One word . . . ‘Plastics’

Hoover machinery aids America’s switch from glass to plastic milk bottles

December 22, 1966 (PD: 201412)

Plastic Milk Bottles

A Hoover employee removes freshly-produced plastic milk containers from a Hoover Uniloy blow molding machine, circa 1966

An article in the trade journal Food and Drug Packaging (dated December 22, 1966) discussed the transition from glass to plastic bottles for packaging milk.  In 1962, three dairies in the United States began test marketing plastic milk bottles.  By 1966, given favorable consumer response, nearly 700 diaries nationwide had switched from glass to plastic milk bottles.

Shatterproof, lightweight, and leak-proof – plastic bottles had several advantages over the traditional glass bottles.  During the mid-1960s, plastic milk bottles evolved from mere duplicates of glass bottles to a wide range of sizes with tight-fitting caps and more comfortable handles.  Various sizes of plastic milk bottles were being experimented with, including a six-quart unit that resembled a small beer keg.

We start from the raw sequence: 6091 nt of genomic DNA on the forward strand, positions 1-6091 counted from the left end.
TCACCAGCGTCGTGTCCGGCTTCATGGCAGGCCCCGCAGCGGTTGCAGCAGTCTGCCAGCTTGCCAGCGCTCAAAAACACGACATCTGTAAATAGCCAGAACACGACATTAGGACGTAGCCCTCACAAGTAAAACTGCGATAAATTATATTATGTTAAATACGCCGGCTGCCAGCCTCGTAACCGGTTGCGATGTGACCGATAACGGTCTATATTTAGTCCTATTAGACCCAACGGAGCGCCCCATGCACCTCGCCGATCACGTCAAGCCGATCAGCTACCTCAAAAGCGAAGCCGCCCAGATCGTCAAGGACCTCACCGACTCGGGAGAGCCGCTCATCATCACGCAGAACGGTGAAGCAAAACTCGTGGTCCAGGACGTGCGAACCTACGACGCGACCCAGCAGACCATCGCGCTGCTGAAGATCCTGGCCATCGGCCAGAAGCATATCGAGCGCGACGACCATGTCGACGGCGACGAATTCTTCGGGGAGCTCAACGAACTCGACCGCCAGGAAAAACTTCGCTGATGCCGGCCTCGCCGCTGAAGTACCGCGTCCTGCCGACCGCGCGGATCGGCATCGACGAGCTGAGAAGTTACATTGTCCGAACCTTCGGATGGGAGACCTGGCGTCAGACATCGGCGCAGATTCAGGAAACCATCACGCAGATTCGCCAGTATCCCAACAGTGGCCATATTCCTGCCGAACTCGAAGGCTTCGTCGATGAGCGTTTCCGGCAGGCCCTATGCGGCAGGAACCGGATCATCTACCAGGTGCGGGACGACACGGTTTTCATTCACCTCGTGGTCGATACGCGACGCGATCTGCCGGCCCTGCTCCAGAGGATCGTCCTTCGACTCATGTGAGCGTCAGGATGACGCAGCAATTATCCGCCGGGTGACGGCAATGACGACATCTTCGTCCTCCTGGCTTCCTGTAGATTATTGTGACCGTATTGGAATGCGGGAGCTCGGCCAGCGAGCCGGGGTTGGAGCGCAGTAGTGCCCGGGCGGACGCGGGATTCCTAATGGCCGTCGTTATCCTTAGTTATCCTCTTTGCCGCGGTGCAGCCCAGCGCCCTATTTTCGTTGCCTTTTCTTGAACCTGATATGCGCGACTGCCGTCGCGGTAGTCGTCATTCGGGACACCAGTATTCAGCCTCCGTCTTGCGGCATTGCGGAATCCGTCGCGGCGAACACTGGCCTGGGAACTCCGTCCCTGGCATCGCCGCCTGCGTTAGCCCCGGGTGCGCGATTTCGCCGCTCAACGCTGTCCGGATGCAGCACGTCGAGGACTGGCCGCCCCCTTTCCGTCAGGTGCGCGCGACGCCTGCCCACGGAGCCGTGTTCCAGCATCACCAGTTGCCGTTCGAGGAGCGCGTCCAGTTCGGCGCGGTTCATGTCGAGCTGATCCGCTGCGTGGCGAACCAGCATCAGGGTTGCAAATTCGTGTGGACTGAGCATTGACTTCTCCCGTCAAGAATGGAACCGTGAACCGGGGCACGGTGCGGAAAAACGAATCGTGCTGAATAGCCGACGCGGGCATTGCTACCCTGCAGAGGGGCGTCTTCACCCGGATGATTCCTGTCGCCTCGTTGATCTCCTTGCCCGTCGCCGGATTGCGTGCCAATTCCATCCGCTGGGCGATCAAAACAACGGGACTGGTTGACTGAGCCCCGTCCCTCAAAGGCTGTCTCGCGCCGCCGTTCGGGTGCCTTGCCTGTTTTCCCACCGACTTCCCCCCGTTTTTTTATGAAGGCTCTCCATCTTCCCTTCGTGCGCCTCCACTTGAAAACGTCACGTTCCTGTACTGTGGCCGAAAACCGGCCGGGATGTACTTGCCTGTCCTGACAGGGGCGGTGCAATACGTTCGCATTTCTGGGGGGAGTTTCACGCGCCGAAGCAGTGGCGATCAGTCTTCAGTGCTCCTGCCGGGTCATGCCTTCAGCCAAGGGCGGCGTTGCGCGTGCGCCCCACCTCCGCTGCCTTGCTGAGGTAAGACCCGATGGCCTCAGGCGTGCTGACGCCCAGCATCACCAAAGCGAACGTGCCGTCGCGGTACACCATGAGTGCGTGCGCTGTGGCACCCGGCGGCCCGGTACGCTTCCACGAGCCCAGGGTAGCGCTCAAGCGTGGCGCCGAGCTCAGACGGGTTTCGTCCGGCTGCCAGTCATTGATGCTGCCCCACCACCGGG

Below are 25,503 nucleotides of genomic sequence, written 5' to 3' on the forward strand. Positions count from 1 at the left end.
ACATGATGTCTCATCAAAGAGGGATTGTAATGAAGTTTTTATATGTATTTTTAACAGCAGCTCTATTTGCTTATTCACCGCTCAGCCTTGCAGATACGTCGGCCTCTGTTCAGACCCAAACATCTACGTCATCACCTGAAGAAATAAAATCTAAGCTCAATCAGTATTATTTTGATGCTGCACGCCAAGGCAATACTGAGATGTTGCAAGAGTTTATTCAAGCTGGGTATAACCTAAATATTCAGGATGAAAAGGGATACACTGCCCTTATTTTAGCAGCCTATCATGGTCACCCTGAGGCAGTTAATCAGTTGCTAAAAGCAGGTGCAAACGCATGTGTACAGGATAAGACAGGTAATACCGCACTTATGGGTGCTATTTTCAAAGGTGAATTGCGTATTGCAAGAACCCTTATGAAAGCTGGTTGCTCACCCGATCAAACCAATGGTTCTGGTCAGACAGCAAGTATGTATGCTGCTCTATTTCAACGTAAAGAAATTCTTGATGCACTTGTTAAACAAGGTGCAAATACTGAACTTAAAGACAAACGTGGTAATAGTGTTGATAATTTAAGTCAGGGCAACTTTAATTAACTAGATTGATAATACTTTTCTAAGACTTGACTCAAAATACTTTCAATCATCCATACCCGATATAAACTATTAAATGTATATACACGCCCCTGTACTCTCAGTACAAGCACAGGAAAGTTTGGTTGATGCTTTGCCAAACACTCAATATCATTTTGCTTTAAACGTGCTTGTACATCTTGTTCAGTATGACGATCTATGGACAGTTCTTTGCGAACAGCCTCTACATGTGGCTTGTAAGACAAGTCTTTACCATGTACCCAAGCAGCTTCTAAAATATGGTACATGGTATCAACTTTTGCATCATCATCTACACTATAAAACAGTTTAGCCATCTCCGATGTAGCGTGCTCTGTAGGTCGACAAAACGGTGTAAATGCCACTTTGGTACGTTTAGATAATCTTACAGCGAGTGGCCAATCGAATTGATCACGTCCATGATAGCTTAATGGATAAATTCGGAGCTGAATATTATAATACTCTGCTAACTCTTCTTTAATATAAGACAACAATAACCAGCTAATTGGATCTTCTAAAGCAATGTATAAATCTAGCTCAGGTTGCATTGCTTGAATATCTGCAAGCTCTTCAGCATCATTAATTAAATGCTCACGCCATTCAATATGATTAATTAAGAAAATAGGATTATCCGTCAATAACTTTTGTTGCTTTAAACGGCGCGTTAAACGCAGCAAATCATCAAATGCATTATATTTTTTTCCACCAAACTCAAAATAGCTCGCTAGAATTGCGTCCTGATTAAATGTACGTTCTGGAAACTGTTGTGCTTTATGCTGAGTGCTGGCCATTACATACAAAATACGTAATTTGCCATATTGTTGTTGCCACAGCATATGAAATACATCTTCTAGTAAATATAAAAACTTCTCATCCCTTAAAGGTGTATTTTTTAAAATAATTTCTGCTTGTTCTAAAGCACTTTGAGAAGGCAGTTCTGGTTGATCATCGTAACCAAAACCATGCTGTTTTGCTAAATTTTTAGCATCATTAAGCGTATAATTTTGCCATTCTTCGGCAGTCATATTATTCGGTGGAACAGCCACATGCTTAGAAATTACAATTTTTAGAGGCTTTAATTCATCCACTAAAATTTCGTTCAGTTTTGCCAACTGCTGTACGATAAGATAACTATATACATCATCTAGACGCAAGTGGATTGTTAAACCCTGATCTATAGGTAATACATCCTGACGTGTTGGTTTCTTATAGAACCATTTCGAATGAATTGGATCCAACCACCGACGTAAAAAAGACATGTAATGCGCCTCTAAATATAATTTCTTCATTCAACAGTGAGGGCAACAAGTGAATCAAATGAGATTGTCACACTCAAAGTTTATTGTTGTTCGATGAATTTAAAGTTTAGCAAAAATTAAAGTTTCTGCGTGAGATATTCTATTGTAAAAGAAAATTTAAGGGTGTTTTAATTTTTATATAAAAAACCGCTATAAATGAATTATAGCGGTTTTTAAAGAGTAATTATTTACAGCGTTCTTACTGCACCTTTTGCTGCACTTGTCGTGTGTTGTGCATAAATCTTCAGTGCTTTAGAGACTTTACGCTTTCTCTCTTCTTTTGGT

The article mentioned that the Uniloy Division of Hoover Ball and Bearing Company (which was acquired by Johnson Controls in 1985 and renamed the Plastics Machinery Division) manufactured more than 70% of the blow molding systems in use by the dairy industry at that time.

Johnson Controls sold the Uniloy/Plastics Machinery Division in September 1998 to Cincinnati Milacron for approximately $210 million.